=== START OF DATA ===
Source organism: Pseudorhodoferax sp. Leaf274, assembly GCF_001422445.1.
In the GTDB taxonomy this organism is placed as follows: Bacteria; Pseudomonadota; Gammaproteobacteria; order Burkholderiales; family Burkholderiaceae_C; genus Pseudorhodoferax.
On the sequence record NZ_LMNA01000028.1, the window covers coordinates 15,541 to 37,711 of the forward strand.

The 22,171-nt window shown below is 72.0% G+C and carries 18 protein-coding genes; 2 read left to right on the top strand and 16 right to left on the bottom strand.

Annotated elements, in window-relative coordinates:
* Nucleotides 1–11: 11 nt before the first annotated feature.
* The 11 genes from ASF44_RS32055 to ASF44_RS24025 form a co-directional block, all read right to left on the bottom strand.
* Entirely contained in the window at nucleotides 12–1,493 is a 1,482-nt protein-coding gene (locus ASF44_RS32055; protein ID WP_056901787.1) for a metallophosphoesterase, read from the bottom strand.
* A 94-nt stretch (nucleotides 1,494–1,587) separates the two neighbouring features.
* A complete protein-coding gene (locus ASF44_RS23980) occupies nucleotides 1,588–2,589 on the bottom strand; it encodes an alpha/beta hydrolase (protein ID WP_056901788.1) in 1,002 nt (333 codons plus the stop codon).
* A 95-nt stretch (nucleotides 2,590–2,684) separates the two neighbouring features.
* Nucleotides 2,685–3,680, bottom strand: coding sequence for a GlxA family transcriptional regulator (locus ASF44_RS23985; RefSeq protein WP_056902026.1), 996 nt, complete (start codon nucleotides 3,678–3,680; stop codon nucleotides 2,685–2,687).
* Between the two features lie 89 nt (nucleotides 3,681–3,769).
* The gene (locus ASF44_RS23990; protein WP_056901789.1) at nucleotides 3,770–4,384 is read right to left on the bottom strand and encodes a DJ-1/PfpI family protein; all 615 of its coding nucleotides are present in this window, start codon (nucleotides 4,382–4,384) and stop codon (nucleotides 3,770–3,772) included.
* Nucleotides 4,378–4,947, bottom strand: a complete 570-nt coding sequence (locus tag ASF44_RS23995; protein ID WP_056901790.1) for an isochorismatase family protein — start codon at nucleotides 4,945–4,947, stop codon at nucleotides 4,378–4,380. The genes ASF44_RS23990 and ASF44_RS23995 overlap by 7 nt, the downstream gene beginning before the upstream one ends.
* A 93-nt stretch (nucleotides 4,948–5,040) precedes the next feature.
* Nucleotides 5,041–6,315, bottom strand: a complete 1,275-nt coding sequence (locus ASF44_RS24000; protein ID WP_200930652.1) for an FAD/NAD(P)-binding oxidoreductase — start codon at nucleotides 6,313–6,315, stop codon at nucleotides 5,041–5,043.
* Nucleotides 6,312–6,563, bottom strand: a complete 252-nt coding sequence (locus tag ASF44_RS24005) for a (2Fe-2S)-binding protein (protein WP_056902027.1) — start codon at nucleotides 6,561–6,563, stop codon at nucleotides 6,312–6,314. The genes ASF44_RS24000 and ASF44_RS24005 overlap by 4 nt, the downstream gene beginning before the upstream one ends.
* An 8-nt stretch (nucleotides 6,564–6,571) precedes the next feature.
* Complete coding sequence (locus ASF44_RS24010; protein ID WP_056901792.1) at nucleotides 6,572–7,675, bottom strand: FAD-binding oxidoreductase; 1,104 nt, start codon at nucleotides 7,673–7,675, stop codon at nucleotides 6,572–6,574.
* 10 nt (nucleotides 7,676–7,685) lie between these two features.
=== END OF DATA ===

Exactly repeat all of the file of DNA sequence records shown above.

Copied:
Source organism: Pseudorhodoferax sp. Leaf274, assembly GCF_001422445.1.
In the GTDB taxonomy this organism is placed as follows: Bacteria; Pseudomonadota; Gammaproteobacteria; order Burkholderiales; family Burkholderiaceae_C; genus Pseudorhodoferax.
On the sequence record NZ_LMNA01000028.1, the window covers coordinates 15,541 to 37,711 of the forward strand.

The 22,171-nt window shown below is 72.0% G+C and carries 18 protein-coding genes; 2 read left to right on the top strand and 16 right to left on the bottom strand.

Annotated elements, in window-relative coordinates:
* Nucleotides 1–11: 11 nt before the first annotated feature.
* The 11 genes from ASF44_RS32055 to ASF44_RS24025 form a co-directional block, all read right to left on the bottom strand.
* Entirely contained in the window at nucleotides 12–1,493 is a 1,482-nt protein-coding gene (locus ASF44_RS32055; protein ID WP_056901787.1) for a metallophosphoesterase, read from the bottom strand.
* A 94-nt stretch (nucleotides 1,494–1,587) separates the two neighbouring features.
* A complete protein-coding gene (locus ASF44_RS23980) occupies nucleotides 1,588–2,589 on the bottom strand; it encodes an alpha/beta hydrolase (protein ID WP_056901788.1) in 1,002 nt (333 codons plus the stop codon).
* A 95-nt stretch (nucleotides 2,590–2,684) separates the two neighbouring features.
* Nucleotides 2,685–3,680, bottom strand: coding sequence for a GlxA family transcriptional regulator (locus ASF44_RS23985; RefSeq protein WP_056902026.1), 996 nt, complete (start codon nucleotides 3,678–3,680; stop codon nucleotides 2,685–2,687).
* Between the two features lie 89 nt (nucleotides 3,681–3,769).
* The gene (locus ASF44_RS23990; protein WP_056901789.1) at nucleotides 3,770–4,384 is read right to left on the bottom strand and encodes a DJ-1/PfpI family protein; all 615 of its coding nucleotides are present in this window, start codon (nucleotides 4,382–4,384) and stop codon (nucleotides 3,770–3,772) included.
* Nucleotides 4,378–4,947, bottom strand: a complete 570-nt coding sequence (locus tag ASF44_RS23995; protein ID WP_056901790.1) for an isochorismatase family protein — start codon at nucleotides 4,945–4,947, stop codon at nucleotides 4,378–4,380. The genes ASF44_RS23990 and ASF44_RS23995 overlap by 7 nt, the downstream gene beginning before the upstream one ends.
* A 93-nt stretch (nucleotides 4,948–5,040) precedes the next feature.
* Nucleotides 5,041–6,315, bottom strand: a complete 1,275-nt coding sequence (locus ASF44_RS24000; protein ID WP_200930652.1) for an FAD/NAD(P)-binding oxidoreductase — start codon at nucleotides 6,313–6,315, stop codon at nucleotides 5,041–5,043.
* Nucleotides 6,312–6,563, bottom strand: a complete 252-nt coding sequence (locus tag ASF44_RS24005) for a (2Fe-2S)-binding protein (protein WP_056902027.1) — start codon at nucleotides 6,561–6,563, stop codon at nucleotides 6,312–6,314. The genes ASF44_RS24000 and ASF44_RS24005 overlap by 4 nt, the downstream gene beginning before the upstream one ends.
* An 8-nt stretch (nucleotides 6,564–6,571) precedes the next feature.
* Complete coding sequence (locus ASF44_RS24010; protein ID WP_056901792.1) at nucleotides 6,572–7,675, bottom strand: FAD-binding oxidoreductase; 1,104 nt, start codon at nucleotides 7,673–7,675, stop codon at nucleotides 6,572–6,574.
* 10 nt (nucleotides 7,676–7,685) lie between these two features.